The world's first scanner capable of detecting skin cancer invisible to the human eye has been invented to improve diagnosis and speed up surgery, Sky News TV channel reports.
The purpose of the "skinometer," developed by scientists at the University of Warwick, is to determine how far the cancer has spread under the skin.
Patients with skin cancer undergoing treatment at Coventry University Hospital are invited to participate in a test of the technology.
"Some skin cancers can be under the skin and we can't see them, so when we remove them surgically, sometimes a small piece can be left behind. With this technology, we hope to be able to operate more accurately and remove more cancers the first time," said Professor Joe Hardwick, a consultant in plastic and reconstructive surgery at the hospital
Currently, multiple skin samples must be taken and examined during surgery to make sure all cancer cells are removed - but using a skin scanner should significantly reduce surgery time.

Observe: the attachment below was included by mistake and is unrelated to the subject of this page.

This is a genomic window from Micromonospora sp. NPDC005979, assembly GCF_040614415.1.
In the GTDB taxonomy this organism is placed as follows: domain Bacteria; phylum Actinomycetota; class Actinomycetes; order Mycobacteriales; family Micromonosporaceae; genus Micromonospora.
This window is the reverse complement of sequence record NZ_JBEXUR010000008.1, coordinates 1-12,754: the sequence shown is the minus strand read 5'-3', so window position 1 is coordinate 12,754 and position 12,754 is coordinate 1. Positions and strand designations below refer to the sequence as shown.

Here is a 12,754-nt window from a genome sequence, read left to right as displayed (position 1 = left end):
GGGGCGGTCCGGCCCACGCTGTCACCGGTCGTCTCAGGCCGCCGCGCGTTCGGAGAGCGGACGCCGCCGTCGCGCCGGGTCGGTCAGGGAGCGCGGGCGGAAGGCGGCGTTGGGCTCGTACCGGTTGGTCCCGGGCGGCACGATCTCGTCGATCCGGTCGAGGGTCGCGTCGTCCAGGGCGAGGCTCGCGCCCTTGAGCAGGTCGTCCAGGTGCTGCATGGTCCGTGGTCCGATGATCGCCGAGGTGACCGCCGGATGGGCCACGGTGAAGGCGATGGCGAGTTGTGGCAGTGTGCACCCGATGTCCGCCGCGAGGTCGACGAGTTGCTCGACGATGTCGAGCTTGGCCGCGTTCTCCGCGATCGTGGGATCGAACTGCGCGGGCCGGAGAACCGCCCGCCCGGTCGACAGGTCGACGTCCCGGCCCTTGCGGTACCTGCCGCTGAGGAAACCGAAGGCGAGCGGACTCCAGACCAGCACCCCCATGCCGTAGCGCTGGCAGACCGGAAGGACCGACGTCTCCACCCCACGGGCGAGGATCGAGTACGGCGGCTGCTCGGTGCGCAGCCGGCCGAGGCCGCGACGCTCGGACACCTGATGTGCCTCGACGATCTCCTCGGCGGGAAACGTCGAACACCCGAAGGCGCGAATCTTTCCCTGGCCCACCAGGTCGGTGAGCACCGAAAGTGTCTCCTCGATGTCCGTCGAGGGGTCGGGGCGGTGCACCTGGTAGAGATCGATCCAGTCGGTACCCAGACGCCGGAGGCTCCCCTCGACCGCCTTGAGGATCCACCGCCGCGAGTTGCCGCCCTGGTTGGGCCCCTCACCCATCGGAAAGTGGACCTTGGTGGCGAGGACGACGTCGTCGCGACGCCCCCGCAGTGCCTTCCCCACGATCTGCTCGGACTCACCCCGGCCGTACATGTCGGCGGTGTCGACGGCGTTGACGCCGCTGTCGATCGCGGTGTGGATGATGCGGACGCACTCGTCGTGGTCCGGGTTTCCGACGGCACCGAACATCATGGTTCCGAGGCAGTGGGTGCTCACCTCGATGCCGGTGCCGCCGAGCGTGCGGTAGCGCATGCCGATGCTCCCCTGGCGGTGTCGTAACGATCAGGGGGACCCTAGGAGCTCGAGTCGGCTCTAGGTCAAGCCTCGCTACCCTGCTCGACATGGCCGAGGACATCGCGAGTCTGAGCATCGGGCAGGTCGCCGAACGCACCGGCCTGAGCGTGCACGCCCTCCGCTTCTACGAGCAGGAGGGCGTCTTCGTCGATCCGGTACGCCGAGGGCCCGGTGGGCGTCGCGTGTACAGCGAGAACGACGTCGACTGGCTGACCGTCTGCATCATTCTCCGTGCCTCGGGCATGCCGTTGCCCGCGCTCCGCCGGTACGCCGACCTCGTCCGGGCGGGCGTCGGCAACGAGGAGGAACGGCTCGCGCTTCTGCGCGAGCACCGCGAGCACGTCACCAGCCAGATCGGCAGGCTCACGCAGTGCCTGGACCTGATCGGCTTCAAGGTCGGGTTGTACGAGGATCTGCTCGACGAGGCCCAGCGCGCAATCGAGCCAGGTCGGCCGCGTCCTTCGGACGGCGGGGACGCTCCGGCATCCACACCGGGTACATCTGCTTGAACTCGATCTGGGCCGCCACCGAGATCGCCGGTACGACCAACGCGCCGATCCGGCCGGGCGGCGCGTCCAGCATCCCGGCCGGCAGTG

The skin scanner uses pulses of light from the terahertz part of the light spectrum that hit the surface of the skin and reflect off it.
The waveform of the reflected light shows how far the cancer has spread under the skin.
Professor Emma McPherson of the Department of Physics at Warwick University is leading the project.
"We're collecting the world's first data to try to show that this works and that we can actually speed up cancer diagnosis and treatment," she said.